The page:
Unlike chemotherapy, which uses drugs to target and kill fast-growing cells, immunotherapy uses the body’s immune system to target cancerous cells. Natalie would begin having a combined dose of two drugs, every three weeks.  

She was amazing, never once complaining. She carried on with life and even continued to go back to work. 

She and I took part in The Banham Marsden March in May 2022, which saw us walk 15 miles together and raise just over £2,000. Crossing that finish line with my daughter will forever be one of my most special memories now. Natalie vowed to complete it every year. 

Unfortunately, just as she began her immunotherapy treatment that September, new lesions were detected on her brain and liver. The melanoma was attacking hard and fast, and Natalie began to deteriorate.  

She was taken ill at home, with worrying signs she could have swelling on the brain. We rushed her to the critical care unit, where doctors managed to get her stable. After a few days, however, we were told they couldn’t make her better. 

Natalie was amazingly brave and didn’t cry, complain or get angry, but accepted her fate.   

Natalie’s friends commemorated her with signs and pictures (Picture: Marie Devereux)

I was still in total shock. Everything had happened so quickly. Only a few days before she went into hospital for the last time she had been working at school as a teacher. Now, she was being moved to a ward and we were preparing to say goodbye. 

After four years of hard treatment, she passed away. Despite snow, around 240 people came to Natalie’s funeral to say goodbye. 

A further 250 people attended a separate church service her school put on just for her students and their parents. My heart ached to hear such wonderful things about her from both her students and colleagues. She would have been so humbled. 

Today, to keep Natalie’s memory alive, we are continuing to raise funds for The Royal Marsden Cancer Charity. This will go towards the hospital’s melanoma research, so we can find new treatments for patients like Natalie all around the world.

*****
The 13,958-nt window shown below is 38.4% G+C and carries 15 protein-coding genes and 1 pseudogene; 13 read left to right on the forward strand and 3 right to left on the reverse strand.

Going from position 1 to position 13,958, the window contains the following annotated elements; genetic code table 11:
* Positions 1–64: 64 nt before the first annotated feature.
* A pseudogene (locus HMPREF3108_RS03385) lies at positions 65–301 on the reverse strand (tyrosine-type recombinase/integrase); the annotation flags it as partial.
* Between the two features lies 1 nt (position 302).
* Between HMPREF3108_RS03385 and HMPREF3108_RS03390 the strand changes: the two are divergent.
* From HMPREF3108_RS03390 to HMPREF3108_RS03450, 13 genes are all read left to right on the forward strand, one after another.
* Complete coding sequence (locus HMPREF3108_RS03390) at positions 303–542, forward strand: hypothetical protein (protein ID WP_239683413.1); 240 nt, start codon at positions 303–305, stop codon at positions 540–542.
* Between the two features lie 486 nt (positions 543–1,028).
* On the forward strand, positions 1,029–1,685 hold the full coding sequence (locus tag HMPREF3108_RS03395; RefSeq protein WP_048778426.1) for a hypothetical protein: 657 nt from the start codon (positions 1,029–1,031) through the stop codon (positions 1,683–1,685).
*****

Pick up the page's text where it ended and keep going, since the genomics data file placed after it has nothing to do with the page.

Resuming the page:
I’ve since taken part in The Banham Marsden March for a second time, only this time I had my husband, Natalie’s boyfriend and 35 of Natalie’s closest friends, colleagues and family members by my side and we raised £15,000.   

Friends and relatives have raised money in Natalie’s name (Picture: Marie Devereux)

This year, I walked the first 10 miles with a friend, and my husband and son joined me to walk the last five miles together.  

Taking part is not only an amazing way to raise awareness and funds, it’s also a chance to meet other people in the same position as you. 

When you’re grieving, there is a feeling of loneliness as often, people just don’t know what to say to you. I’ve now realised that I am not alone.   

To date, we’ve raised over £34,000 for The Royal Marsden Cancer Charity from friends and family members’ fundraising. 

Natalie’s cousins in Jersey ran the virtual London Marathon and organised a quiz night for over 100 people. Her friends, cousins and my husband have all taken part in half marathons and marathons, and I jogged 40 miles in January. And we all took part in a 10k run for the first anniversary of her passing, too.   

I also found Natalie’s bucket list shortly after she died, which has led me to signing up for a skydive in June this year – her birthday month – when she would have been turning 30. 

I just hope Natalie would be touched to see that we’re carrying on her legacy, and we want to make sure there are no more stories that end like hers. 

So many people have moles and don’t worry about them or get them checked, but melanoma is a real issue. It’s important to be aware of the signs and symptoms. It really can happen to anyone, even my baby girl.  

You can support Marie’s fundraising in memory of Natalie, or find out more about The Banham Marsden March here. 

Do you have a story you’d like to share? Get in touch by emailing [email protected].